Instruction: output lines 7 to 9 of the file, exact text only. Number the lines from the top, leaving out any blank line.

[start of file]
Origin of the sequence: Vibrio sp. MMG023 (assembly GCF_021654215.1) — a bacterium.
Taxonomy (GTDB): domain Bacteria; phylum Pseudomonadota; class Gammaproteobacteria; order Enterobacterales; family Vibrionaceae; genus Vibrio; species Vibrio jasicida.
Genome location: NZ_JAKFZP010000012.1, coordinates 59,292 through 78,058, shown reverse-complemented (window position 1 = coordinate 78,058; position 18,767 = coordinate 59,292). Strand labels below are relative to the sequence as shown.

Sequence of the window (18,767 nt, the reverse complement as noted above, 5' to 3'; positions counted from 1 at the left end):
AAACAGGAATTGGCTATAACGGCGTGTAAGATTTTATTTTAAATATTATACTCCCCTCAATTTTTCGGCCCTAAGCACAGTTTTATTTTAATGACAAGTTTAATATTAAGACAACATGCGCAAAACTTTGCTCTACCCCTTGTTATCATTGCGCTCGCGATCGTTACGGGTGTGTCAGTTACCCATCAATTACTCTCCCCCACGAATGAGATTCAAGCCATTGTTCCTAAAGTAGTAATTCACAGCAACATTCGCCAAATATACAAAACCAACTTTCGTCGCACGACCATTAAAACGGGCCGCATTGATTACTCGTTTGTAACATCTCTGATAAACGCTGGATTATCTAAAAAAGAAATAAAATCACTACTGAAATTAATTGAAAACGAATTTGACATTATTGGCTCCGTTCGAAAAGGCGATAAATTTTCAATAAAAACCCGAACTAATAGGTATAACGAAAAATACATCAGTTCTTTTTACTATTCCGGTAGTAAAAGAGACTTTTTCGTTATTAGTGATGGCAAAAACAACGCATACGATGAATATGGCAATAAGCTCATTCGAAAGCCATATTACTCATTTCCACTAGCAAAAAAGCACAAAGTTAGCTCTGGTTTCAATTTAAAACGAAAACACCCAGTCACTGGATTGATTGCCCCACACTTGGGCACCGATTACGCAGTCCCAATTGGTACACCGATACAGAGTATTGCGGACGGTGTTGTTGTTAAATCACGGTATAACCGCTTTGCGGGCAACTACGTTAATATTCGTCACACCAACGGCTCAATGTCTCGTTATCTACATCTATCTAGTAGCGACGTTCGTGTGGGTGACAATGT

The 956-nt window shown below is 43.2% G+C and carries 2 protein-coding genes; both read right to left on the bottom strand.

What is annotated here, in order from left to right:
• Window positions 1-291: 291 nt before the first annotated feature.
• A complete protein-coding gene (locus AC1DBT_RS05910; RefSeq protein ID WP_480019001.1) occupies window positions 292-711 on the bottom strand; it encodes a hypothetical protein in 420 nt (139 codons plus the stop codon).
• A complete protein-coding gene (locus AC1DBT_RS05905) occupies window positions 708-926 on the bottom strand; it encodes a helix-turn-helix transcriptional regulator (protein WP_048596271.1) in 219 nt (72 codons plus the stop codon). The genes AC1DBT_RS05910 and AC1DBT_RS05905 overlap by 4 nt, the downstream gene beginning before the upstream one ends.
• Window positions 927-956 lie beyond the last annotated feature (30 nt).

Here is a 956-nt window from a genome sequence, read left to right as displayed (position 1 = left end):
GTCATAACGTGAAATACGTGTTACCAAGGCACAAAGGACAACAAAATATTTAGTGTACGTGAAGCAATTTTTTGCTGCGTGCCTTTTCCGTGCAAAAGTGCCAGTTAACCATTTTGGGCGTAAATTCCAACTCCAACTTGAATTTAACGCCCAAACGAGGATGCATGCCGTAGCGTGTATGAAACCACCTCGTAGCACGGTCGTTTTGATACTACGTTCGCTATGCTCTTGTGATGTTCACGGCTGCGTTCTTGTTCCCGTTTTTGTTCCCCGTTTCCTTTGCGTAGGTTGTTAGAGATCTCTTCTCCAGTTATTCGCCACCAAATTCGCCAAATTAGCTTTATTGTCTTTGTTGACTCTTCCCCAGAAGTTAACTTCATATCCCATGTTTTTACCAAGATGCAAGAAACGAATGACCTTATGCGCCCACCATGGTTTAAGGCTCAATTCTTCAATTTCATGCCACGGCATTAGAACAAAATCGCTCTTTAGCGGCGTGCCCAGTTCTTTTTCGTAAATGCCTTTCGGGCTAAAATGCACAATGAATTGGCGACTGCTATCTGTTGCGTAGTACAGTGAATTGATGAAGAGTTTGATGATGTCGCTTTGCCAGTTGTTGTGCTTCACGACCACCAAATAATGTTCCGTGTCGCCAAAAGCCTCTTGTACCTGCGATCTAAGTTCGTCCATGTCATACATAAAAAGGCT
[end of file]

What is annotated here, in order from left to right:
• Window positions 1-291: 291 nt before the first annotated feature.
• A complete protein-coding gene (locus AC1DBT_RS05910; RefSeq protein ID WP_480019001.1) occupies window positions 292-711 on the bottom strand; it encodes a hypothetical protein in 420 nt (139 codons plus the stop codon).